Enemy At the Gates

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Good war movie despite its inaccuracies.

on 5/29/2012

Despite its historical flaws, Enemy at the Gates is an awesome war film. This film captures the essence of the sniper so greatly, at least in my opinion. The waiting, the patience, the careful aiming, the camouflage. All of it is depicted wonderfully. Much of this is due to the fact that the cast was taught by an actual sharpshooter. And the weaponry, wow. I could not believe how accurately the Gewehr sniper rifle was recreated. Everything down to the scope with its three separate lines instead of the intersecting two on most other sniper rifles.

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Product Overview

An all-star cast lights up the screen in this riveting epic hailed as "a vivid dramatization of one of history's titanic turning points." (Gene Shalit, Today)

The year is 1942 and the Nazis are cutting a deadly swath through Russia. Under the leadership of Kruschev (Bob Hoskins), the citizens of Stalingrad are mounting a brave resistance, spurred by the exploits of their local hero, Vassili Zaitsev (Jude Law). An expert sniper, Vassili's deeds have become legendary -- thanks to propaganda produced by Vassili's best friend, a political officer named Danilov (Joseph Fiennes). To stop Vassili, the Germans dispatch their best sniper, Major Konig (Ed Harris), to Stalingrad. When Vassili and Danilov both fall in love with a beautiful soldier (Rachel Weisz), Danilov deserts his friend, leaving Vassili to face his German counterpart alone. As the city burns, Vassili and Konig begin a cunning game of cat and mouse, waging a private war for courage, honor and country.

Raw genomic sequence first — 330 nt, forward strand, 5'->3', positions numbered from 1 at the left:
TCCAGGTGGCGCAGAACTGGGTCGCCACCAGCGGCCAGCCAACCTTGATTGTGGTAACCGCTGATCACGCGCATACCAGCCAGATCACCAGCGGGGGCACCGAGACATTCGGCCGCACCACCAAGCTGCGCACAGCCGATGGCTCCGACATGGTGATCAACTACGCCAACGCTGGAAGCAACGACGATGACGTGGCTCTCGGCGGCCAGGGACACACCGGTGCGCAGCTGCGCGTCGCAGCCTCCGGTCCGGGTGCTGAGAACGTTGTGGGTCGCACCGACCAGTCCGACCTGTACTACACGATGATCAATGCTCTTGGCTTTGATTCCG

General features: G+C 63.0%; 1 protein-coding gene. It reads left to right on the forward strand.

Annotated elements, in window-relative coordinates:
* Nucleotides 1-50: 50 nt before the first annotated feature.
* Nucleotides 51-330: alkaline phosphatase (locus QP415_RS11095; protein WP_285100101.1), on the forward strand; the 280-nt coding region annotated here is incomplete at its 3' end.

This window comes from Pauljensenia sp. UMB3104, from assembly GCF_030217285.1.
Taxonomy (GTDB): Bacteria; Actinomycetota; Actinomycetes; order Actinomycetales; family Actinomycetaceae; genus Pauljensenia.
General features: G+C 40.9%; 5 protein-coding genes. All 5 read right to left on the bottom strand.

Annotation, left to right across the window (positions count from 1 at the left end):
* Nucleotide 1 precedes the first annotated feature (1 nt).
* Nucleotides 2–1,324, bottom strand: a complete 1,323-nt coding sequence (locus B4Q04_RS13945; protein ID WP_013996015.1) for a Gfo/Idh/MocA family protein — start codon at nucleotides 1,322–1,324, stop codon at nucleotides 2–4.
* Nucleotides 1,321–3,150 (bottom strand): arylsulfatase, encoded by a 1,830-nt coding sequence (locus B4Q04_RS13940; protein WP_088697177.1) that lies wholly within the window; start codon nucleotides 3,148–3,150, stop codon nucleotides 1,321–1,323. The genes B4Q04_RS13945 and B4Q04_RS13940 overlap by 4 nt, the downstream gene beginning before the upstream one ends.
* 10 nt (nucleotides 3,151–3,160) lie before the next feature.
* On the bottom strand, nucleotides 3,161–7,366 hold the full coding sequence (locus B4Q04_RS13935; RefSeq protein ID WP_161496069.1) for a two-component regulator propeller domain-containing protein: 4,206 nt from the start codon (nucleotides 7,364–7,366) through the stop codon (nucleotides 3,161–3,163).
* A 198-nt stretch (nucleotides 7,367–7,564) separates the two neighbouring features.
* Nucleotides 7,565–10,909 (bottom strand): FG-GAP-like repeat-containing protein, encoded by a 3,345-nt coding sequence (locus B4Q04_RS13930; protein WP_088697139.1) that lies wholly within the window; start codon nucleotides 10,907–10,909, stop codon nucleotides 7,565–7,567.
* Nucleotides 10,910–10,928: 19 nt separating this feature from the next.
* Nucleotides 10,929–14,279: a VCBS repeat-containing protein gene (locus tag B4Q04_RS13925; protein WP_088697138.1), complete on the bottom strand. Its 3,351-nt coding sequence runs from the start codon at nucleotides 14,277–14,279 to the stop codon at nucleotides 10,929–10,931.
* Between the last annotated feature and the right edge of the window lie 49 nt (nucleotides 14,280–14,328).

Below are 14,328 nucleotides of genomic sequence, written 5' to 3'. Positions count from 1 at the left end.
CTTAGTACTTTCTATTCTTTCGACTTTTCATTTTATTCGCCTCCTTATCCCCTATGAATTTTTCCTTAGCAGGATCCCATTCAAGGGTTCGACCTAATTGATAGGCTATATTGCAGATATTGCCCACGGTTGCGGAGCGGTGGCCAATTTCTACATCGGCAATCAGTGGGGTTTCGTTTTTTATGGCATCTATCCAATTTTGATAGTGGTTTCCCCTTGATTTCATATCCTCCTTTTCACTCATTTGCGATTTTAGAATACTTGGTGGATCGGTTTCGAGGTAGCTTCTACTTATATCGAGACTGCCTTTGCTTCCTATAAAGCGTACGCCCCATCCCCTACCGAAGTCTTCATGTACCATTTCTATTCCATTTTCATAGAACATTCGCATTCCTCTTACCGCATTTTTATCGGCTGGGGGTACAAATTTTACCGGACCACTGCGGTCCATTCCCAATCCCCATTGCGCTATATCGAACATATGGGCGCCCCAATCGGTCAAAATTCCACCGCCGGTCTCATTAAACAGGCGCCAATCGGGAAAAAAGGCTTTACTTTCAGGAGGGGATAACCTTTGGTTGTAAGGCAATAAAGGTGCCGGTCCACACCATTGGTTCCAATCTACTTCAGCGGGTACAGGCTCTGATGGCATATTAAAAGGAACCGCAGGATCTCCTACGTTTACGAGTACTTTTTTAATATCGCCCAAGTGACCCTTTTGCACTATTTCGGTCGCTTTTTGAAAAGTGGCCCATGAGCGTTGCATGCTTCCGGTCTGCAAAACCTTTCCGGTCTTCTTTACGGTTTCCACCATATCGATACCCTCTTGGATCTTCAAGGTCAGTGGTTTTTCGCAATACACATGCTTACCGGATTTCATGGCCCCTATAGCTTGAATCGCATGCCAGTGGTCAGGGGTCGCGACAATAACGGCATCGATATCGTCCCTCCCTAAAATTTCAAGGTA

Studio Paramount
SKU 210800188
UPC 097361429144
UPC 14 00097361429144
Format Blu-Ray DVD
Release Date 1/3/2012
Rating Rating
Aspect Ratio
Widescreen  2.35:1
ReviewSource ReelViews
Review Stalingrad, 1942-43. It was the bloodiest single battle in the known history of war, with more than one million perishing of wounds, disease, and the bitter cold of winter. Like Napoleon a century earlier, Hitler came to Stalingrad with the aim of breaking the spirit of Russia, and, also like the French little general, he was faced with catastrophic losses...Like Joseph Vilsmaier's powerful 1993 feature, Stalingrad, Enemy at the Gates elects to view this conflict from the point-of-view of a limited group of characters, rather than attempting to tackle the battle in an epic format. The film takes actual historical figures and imbues them with traits that allow their private struggle to mirror the overall conflict. However, as interesting as some of the ideas underlying the film are, and as technically adept as the production is, I had a hard time liking Enemy at the Gates. There's an emotional coolness to the picture and the characters are kept at a distance. There's also a lack of dramatic tension. The movie always moves in the direction of an inevitable conclusion, with minimal suspense along the way. As fascinated as I was by the historical backdrop against which the struggle occurs, I found it difficult to care one way or another about which characters lived or died...Director Jean-Jacques Annaud is not known for developing emotionally rich cinematic tapestries. His films often come across as visually stimulating but aloof (his previous outing, Seven Years in Tibet, is a perfect example). Enemy at the Gates falls prey to those characteristics. The movie squanders too many opportunities. For those who appreciate history and want to understand a little more about what went on during the battle of Stalingrad, I recommend Vilsmaier's movie. Enemy at the Gates hints at, but never achieves, greatness. Instead, for all of its impressive technical qualities, it ends up as a mediocre and mostly forgettable war film.